Oh, the places we see

A typical view in Tuscany

The topic for this month’s blog round robin is: Does travel change you? 

Everyone says they love to travel, or want to travel more. I don’t think I know anyone that’s actually anti-travel; they may just be anti flying or staying in hotels. But who doesn’t love exploring new places and adding new experiences to their life lists?

I first began traveling as a young girl, when I would fly alone from Texas and then Ohio to visit family in Louisiana each year. That was in the days when you could be brought all the way to your gate and picked up when you arrive, instead of having to drop someone at the curb. I collected multiple airline pins and buttons, and once I got to visit the cockpit in a small commuter flight. One summer, I met this wonderful lady, also from Louisiana, who eventually became my pen pal for many years until she died. Traveling was already a big part of my life by the time I hit 12 years old, and that’s when I went to Europe with my parents.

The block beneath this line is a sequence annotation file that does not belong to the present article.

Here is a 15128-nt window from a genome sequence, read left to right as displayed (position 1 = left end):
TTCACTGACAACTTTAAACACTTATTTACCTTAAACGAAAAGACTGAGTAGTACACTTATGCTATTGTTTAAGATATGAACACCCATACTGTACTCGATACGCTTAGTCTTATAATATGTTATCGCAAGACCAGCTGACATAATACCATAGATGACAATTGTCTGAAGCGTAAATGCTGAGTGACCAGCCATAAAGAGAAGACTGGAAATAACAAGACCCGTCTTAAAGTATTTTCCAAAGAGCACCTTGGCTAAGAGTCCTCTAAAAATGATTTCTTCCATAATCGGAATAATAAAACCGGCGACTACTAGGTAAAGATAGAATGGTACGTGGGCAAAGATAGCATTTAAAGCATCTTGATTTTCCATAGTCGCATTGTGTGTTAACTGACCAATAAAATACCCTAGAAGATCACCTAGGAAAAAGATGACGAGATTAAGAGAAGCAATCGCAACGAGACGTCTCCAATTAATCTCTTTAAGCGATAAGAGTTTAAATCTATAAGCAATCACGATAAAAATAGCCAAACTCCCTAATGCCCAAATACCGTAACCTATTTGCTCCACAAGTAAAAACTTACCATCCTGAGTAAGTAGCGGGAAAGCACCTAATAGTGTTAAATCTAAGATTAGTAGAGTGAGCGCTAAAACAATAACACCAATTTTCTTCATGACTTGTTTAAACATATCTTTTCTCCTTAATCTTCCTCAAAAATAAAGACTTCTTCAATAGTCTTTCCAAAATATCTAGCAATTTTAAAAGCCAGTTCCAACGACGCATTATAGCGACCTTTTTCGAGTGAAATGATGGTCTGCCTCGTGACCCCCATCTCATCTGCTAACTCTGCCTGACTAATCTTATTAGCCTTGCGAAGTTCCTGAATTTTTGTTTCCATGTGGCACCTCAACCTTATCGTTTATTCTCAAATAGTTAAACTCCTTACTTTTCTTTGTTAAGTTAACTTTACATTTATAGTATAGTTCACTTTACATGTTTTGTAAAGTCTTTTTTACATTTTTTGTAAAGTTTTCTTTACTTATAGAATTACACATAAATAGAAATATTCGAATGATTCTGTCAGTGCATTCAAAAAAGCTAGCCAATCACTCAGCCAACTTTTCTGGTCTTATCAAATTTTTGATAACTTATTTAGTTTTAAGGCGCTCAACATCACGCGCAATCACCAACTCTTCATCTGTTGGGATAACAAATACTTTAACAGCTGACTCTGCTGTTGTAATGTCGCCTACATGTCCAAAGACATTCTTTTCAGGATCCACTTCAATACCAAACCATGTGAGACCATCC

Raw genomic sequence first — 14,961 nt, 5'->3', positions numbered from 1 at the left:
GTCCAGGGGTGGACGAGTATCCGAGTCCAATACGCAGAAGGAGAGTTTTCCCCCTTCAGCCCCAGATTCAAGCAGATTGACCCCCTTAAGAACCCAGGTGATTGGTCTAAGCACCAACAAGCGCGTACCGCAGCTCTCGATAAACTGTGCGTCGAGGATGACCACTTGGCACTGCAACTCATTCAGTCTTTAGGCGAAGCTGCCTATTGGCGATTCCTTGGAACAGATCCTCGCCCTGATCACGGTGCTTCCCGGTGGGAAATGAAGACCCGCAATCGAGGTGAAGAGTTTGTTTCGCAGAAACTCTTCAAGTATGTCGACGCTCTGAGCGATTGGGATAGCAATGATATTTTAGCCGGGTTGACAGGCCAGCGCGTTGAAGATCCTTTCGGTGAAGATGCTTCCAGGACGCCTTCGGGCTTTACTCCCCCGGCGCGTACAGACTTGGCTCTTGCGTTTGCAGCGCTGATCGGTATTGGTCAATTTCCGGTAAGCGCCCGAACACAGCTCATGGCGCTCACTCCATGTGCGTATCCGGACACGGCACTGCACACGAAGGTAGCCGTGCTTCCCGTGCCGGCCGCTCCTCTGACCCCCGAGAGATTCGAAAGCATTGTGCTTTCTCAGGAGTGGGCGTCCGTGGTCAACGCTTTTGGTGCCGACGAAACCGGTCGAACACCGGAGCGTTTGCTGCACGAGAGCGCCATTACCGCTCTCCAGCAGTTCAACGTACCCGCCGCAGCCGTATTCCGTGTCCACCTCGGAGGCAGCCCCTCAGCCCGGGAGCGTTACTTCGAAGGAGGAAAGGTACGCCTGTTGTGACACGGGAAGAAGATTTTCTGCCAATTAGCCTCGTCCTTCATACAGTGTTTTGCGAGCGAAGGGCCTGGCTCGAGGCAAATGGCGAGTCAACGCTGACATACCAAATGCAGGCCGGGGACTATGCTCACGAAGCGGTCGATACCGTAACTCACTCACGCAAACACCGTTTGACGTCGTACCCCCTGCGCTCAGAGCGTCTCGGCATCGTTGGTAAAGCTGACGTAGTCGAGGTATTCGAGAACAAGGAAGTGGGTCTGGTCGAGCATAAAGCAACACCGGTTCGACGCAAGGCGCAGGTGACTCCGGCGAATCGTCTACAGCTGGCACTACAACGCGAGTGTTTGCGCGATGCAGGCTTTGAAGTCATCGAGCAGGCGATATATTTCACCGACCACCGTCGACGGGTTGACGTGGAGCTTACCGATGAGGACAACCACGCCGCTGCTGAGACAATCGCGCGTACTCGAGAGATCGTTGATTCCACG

We spent most of our trip in Germany, which probably majorly influenced my decision to visit again when I was 25, as well as to study German in high school and college. We hiked and visited small towns, and then also went to Dachau and Hitler’s mountain hideout, Eagle’s Nest. At the time, I was in the midst of my fascination with WWII and the Holocaust, so it was a great learning experience, at just the right age. (Although it did spur bad dreams for years after that.) After that trip, my parents and I went to Canada a couple of times, took a Caribbean cruise, and and visited the Grand Canyon, American Revolution and Civil War battlefields, Colonial Williamsburg, Jamestown, DC, and more. (DC was the trip that made me decide to move there someday.)